Rod Drury, Julie Christie among those named to Flag Consideration Panel
Reality TV queen and MediaWorks director Julie Christie, All Black legend Sir Brian Lochore, a youth councillor from Invercargill, former shotputter Beatrice Faumuina and entrepreneur Rod Drury have been picked for Deputy Prime Minister Bill English's consultative panel ahead of the flag referendum.
No artists or designers have been appointed.
The Flag Consideration Panel will engage with the public about a possible new New Zealand flag.
The panel will be chaired by former deputy vice-chancellor of the University of Canterbury Emeritus Professor John Burrows, ONZM, QC of Christchurch who was co-chair of the Constitutional Advisory Panel. Writer and reviewer Kate de Goldi of Wellington will be the deputy chair of the Flag Consideration Panel.
The other 10 members are:
- Nicky Bell – CEO of Saatchi & Saatchi New Zealand and board director, Auckland
- Peter Chin, CNZM – former mayor of Dunedin, director and trustee, Dunedin
- Julie Christie, ONZM – Director of Julie Christie Inc. and board member, Auckland
- Rod Drury – CEO of Xero and technology entrepreneur, Havelock North
- Beatrice Faumuina, ONZM – Olympian, Commonwealth gold medallist, ASB Head of Talent & People Strategy, board member and trustee, Waitakere
- Lt Gen (Rtd) Rhys Jones, CNZM – Former Chief of NZ Defence Force, Wellington
- Stephen Jones – Invercargill youth counselor, Invercargill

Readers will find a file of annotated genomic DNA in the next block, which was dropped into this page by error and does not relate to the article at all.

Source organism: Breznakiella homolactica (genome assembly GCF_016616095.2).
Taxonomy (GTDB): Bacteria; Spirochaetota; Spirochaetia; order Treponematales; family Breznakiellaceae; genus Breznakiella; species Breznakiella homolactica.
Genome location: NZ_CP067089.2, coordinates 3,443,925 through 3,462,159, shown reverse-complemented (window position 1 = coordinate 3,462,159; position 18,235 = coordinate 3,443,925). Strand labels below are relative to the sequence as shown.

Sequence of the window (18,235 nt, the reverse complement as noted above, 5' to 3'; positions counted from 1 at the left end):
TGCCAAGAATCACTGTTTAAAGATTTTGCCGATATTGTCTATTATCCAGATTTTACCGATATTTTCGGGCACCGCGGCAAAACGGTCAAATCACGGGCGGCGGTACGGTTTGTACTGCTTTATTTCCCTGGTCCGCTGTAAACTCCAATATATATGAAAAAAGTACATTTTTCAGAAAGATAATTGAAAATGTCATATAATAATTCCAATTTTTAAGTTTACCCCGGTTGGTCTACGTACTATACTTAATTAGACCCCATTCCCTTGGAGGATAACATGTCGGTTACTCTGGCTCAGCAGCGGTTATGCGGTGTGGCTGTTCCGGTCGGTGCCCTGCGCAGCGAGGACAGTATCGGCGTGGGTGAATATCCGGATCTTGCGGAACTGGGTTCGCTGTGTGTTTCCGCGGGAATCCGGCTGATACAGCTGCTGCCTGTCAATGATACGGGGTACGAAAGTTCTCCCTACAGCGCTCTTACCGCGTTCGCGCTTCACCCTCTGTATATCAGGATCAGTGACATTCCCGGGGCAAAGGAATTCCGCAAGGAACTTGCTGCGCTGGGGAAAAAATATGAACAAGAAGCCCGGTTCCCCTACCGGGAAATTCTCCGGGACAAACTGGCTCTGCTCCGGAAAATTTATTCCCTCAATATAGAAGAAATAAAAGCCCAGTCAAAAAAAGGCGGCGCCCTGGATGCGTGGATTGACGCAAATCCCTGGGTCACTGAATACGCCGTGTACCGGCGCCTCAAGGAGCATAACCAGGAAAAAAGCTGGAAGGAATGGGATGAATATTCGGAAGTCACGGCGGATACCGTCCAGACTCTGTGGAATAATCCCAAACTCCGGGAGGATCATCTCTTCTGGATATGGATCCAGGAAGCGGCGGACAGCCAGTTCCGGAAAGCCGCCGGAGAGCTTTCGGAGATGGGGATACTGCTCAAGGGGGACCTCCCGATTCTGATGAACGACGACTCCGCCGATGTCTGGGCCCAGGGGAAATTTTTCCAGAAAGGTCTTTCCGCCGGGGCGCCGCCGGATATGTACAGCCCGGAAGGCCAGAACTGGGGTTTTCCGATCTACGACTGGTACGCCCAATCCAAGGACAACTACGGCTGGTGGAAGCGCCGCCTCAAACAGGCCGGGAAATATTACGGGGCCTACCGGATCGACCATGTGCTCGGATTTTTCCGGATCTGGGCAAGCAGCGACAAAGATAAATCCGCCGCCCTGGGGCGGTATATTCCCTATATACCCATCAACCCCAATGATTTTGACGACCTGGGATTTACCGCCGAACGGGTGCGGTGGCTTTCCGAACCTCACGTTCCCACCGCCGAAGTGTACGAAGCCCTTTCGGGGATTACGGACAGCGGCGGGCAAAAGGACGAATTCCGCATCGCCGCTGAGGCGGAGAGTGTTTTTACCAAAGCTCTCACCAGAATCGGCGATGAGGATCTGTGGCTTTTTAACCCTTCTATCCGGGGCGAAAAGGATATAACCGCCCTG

- Sir Brian Lochore, ONZ, KNZM, OBE – Former All Blacks captain, coach and administrator, Wairarapa
- Malcolm Mulholland – Academic and flag historian, Palmerston North
- Hana O’Regan – Academic, Māori studies and te reo Māori, Christchurch
“Many New Zealanders were considered for the panel following nominations by a cross-party group of MPs,” Mr English said.
“I am pleased with the panel’s independence, calibre and experience and each member has committed to undertake the flag consideration process carefully, respectfully and with no presumption in favour of change.”
The panel will hold its first meeting in early March. It will oversee a public engagement process to begin in May, invite New Zealanders to send in designs or ideas regarding a possible alternative flag and shortlist designs for the first postal referendum, which will be held this year using a preferential voting system, inviting voters to rank the designs in order of preference.
The winning design will run off against the current New Zealand flag in a second, binding referendum to be held next year using the First Past the Post voting system. A New Zealand Flags Referendums Bill containing these measures will be introduced to Parliament shortly.
“This process will give New Zealanders the rare privilege of having a say on one of the most important symbols of our nation,” Mr English says.
“I hope New Zealanders will take the opportunity to listen and talk to each other and consider the design suggestions that come forward before making their minds up and taking part in the referendums.”